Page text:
Note that the above discussion of analytical suites is based on the existence of high quality metadata describing the analytical procedures.  If the metadata are incomplete, then analytical suites may be defined on much less scientific criteria.

The Analytical Suite Metadata page summarises information related to the measurements made on a sample.  The following description outlines every element that appears on the Analytical Suite Metadata page, in the order in which they appear:

Suite Name
The name of the suite is given and contains a mixture of information.  It may include the lab name, the analytical method, the number of elements analysed, the year, the digestion or the sample medium.  The information included in the suite name is variable.
Full List
Clicking on the green button labelled "Full List" displays the entire Analytical Suites Index Table.  For details on the content of the index table, see here.
Suite Description and General Methodology

A short description of the suite is given, if the information was available from the laboratory.  If information about the suite was limited, the suite name may be repeated here or repeated with some of the shortforms in the suite name expanded.  Any distinguishing characteristics of the suite are noted.

The general methodology section follows the suite description.  It provides a general description of how the measurements in the suite are carried out.  Also included in this section are the instrument used to make the measurement, the sample material (e.g. solid, aqueous) and the sample weight.  If the specifics for the general methodology section were not detailed in the source publication, they are listed as 'unstated'.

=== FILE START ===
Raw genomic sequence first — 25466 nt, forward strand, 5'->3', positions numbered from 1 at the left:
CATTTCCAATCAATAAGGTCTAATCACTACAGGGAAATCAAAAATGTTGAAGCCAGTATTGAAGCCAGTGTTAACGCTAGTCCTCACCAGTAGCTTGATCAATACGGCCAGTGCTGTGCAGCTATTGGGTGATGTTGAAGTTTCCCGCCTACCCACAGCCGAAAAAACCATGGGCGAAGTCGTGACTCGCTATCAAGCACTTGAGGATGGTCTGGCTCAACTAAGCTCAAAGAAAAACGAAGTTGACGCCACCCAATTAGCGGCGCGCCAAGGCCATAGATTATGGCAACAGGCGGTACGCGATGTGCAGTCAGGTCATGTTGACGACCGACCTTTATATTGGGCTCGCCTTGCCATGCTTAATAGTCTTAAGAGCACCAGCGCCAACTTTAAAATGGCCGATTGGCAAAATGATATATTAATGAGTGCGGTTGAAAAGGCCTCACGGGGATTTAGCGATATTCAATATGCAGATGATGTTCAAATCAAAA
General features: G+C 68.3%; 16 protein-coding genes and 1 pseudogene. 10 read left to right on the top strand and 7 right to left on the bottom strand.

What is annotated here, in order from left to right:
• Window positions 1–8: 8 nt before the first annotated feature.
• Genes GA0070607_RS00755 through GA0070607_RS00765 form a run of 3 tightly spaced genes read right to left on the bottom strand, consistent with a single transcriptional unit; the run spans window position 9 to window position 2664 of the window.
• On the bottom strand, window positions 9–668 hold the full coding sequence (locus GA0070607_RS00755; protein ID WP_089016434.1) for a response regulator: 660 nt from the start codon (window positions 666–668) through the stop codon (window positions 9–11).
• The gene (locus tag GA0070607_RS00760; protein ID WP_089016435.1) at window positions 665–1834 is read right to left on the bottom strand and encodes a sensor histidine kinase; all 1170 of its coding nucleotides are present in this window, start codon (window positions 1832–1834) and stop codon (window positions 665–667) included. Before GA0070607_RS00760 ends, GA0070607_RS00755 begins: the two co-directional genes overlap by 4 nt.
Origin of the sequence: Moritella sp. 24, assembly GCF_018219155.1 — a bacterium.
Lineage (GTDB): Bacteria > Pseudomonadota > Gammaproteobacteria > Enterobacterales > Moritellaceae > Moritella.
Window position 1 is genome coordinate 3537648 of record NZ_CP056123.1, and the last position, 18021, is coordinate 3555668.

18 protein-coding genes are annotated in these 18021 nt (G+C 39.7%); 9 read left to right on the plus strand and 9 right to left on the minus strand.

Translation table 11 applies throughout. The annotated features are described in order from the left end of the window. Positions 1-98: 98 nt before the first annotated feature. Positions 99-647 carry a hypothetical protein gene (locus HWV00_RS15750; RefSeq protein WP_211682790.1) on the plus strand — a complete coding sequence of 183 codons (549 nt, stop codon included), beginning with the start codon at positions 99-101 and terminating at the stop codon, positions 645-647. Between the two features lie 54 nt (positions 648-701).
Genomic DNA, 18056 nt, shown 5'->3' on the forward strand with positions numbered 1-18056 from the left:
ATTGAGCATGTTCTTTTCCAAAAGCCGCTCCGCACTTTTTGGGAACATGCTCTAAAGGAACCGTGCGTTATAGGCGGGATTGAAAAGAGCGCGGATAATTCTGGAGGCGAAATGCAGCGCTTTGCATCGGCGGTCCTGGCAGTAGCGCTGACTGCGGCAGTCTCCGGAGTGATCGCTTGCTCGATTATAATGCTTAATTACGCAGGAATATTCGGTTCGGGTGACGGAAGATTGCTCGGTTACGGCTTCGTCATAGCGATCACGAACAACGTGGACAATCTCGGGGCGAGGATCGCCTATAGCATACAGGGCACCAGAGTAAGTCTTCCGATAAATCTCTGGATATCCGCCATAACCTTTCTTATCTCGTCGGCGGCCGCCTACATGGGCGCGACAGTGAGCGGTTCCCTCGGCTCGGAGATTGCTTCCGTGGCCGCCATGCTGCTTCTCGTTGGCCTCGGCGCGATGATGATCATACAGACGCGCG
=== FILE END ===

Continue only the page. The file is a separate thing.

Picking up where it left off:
Analytical Technique

A hierarchical classification for the analytical technique is presented.  The hierarchy is organized from its most general classification ("Technique") to its most specific (e.g. neutron activation).  The root node for all analytical techniques is always "Technique". An example follows:

Technique >> Radiochemical methods >> Activation analysis >> Neutron activation

Each entry in the classification scheme is hyperlinked to a web page providing more information about that keyword.  For more details on the content of the Keyword metadata page, see here.

Children of a parent node are specializations or subtopics of the parent.  If applicable, children of the given node (e.g. neutron activation in the classification above) are listed beneath the parent node.  For example, the children of the parent 'Neutron activation' are:

INAA | RNAA | Fission

A given node can have only one parent, but one or more children.  If an analytical technique is fully described, it will have no children.  However, in published reports, many techniques are not adequately described.

Analytical Decomposition

A hierarchical classification for the analytical decomposition is presented.  The hierarchy is organized from its most general classification ("Decomposition") to its most specific (e.g. Lefort).  The root node for all analytical decompositions is always "Decomposition". An example follows:

Decomposition >> Acid >> Strong Acid

Each entry in the classification scheme is hyperlinked to a web page providing more information about that keyword.  For more details on the content of the Keyword metadata page, see here.

Children of a parent node are specializations or subtopics of the parent.  If applicable, children of the given node(e.g. Strong Acid in the classification above) are listed beneath the parent node.  For example, the children of the parent 'Strong Acid' are: